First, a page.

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BY ROBLEY DUNGLISON, M. D., M. A. P. S.
of Physicians; and Honorary Member of the Medical Society and College of
of Massachusetts, New York, and Maryland, &c. &c. &c.
At the expiration of the second year of the American Medical Library and Intelligencer, the editor trusts his subscribers will have found that there has been no relaxation in his efforts to render his publication what it has always purported to be," a concentrated record of medical science and literature."
In the “Library” part, the following distinct works have been reprinted :-Dr. W. Kramer on Diseases of the Ear, Dr. James Hamilton's Practical Observations on Midwifery, Mr. James Syme on Diseases of the Rectum, Dr. Jonathan Osborne on the nature and treatment of Dropsical Diseases, Dr. Jonathan Green on Diseases of the Skin, Mr. W. Coulson on Diseases of the Bladder, Mr. R. Liston's Practical Surgery, with one hundred and thirty engravings, and notes by Dr. Norris, Mr. George T. Morgan on Inflammation, Dr. A. B. Granville on Counter-irritation, Dr. T. Hodgkin on the Morbid Anatomy of the Serous and Mucous Membranes, Mr. T. Ryland on Diseases and Injuries of the Larynx and Trachea, Dr. R. Rowland on Neuralgia, Dr. R. Dunglison's Observations on the Condition of the Insane Poor, Dr. F. Churchill on the Diseases of Females, and Dr. Lallemand on Involuntary Seminal Discharges; the cost of the originals of which, in this country, would not be less, to our subscribers, than sixty dollars.
Besides these, the following essays on particular subjects have appeared in the “ Library.” Dr. J. Clendenning's Croonian Lectures, Experiments and Observations on the Pathology of the Heart, and Sir A. Cooper on Spermatocele or Varicocele of the Spermatic Cord.
The editor need scarcely add, that all the zeal, industry, and ability which he is capable of bestowing on the work to render it extensively useful, shall be continued in its future progress.
ROBLEY DUNGLISON. Philadelphia, 9 Girard St.,
March 15, 1839.
AMERICAN MEDICAL INTELLIGENCER.
April 2, 1838.
ART. I.-ON THE HYDRATED PEROXIDE OF IRON AS AN
ANTIDOTE FOR ARSENIC.
BY JOSEPH E. MUSE, M. D., OF CAMBRIDGE, MARYLAND. To Professor Dunglison.
Cambridge, Md., March 1, 1838. Dear Sir,-In your “General Therapeutics” the hydrated peroxide of iron is suggested as an antidote to arsenic acid, though it is marked by you as questionable.
Drs. Bunsen and Berthold, in 1834, reported it as a true specific.”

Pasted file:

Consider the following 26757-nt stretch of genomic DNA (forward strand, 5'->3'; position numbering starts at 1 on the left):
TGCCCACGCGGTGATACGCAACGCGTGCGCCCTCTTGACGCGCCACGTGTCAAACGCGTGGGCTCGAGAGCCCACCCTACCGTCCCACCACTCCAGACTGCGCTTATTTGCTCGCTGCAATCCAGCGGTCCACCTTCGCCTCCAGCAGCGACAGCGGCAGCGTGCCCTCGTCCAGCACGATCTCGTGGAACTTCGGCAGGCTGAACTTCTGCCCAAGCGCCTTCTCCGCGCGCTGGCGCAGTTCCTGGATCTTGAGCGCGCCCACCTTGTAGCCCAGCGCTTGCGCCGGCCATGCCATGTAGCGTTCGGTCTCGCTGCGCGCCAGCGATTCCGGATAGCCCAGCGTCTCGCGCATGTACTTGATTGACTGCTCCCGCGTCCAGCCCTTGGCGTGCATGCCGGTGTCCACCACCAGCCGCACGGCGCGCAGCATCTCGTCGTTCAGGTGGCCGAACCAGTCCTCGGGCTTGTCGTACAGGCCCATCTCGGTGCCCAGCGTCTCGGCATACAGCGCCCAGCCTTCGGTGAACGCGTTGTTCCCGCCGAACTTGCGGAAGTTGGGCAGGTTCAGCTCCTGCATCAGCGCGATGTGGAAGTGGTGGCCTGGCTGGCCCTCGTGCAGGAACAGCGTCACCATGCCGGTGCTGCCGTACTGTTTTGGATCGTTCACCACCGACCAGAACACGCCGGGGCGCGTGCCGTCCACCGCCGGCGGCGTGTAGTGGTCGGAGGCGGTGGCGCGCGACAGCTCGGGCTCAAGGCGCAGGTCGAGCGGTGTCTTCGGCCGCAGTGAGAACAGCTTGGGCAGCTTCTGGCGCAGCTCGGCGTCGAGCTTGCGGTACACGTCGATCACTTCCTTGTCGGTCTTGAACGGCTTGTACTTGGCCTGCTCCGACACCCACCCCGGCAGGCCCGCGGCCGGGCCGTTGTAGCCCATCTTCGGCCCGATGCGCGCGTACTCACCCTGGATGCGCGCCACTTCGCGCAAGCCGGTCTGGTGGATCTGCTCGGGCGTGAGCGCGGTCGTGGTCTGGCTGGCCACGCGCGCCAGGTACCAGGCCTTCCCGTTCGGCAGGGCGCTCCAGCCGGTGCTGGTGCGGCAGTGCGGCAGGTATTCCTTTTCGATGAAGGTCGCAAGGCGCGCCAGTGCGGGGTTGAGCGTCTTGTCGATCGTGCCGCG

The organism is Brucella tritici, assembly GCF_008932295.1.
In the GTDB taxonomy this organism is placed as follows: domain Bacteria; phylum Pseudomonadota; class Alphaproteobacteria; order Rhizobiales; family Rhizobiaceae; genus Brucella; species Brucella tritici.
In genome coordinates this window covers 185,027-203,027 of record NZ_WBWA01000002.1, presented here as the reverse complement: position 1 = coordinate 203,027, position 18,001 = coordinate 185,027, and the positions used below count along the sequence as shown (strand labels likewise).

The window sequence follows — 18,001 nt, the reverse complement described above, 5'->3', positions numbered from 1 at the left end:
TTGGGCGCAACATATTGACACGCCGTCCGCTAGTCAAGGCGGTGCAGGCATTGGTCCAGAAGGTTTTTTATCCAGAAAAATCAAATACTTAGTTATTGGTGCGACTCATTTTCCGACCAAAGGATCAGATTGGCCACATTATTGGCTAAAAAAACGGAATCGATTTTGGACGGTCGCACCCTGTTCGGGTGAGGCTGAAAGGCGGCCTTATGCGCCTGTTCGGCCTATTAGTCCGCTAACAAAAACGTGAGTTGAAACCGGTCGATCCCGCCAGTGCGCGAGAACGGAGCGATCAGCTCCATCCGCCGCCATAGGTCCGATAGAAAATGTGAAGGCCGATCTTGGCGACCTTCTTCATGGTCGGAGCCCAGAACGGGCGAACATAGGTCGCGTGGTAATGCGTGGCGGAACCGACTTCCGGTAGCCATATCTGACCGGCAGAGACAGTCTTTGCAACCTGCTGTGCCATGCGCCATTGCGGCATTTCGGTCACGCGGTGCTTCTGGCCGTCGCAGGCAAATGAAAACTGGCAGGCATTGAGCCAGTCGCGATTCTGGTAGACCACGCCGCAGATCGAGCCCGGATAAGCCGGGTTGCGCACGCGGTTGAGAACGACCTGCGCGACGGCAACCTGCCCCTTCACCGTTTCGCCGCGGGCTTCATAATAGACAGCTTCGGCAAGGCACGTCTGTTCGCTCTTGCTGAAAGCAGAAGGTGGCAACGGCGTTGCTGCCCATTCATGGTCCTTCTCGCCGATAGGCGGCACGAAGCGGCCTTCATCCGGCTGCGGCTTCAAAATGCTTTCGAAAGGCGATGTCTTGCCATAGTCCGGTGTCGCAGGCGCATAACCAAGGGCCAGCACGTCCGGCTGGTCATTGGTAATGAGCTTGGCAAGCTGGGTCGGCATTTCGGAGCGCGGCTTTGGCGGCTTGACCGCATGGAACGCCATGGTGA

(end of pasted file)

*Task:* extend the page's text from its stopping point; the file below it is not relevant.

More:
In the last January number of "Bell's Medical Library," I was much gratified to read “Experiments on the Hydrated Peroxide of Iron, by Dr. von Specs."
The fact being a very interesting one, I determined to satisfy myself, by a series of experiments, of the efficacy of the antidote; and I was, perhaps, the more inclined to be sceptic from having understood frequently, and from respectable sources, that arsenic would not kill a dog-and the experiments of Dr. Von Specs had been made with that animal.
For this purpose I prepared some hydrated peroxide of iron by a solution of the metal in nitro-muriatic acid, precipitated by an alkaline carbonate (I used carbonate of soda),-having dried the precipitate I obtained a beautiful specimen of "brown hematite,” or hydrated peroxide of iron ; I also borrowed of a kind neighbour a worthless dog, in full health, about two years old, and of ordinary size.
Being thus prepared with materials for the work of destruction and preservation at will, i determined, in the first place, to settle the question of the efficacy of the arsenic as a poison upon the animal economy of the dog ; and secondly, when I should have finished the first dog, or the first question, to obtain the loañ of another dog, and then to settle the second question, of the efficacy of the antidote to preserve him.
In my experiments it will be observed that I used the same quantities of arsenic reported to have been used by Dr. Von Specs, that I might have the more fair and appropriate results.
On Sunday afternoon, Feb. 18, 1838, at half past three o'clock, a scruple of the white oxide of arsenic was given, in minced meat, to the dog before described; at six o'clock the dog was not at all affected by it. The next morning, Monday, at nine o'clock, the dog, which was chained in a stall in my stable, appeared sickened, dull, and timid, -which two latter incidents I ascribed to his being a stranger both to the hostler, my assistant, and to myself, as well as to the fact of his being chained; and I name them because they were noticed by Dr. Von Specs, apparently, as pathological symptoms. His stall bore the evidence of emesis during the night, though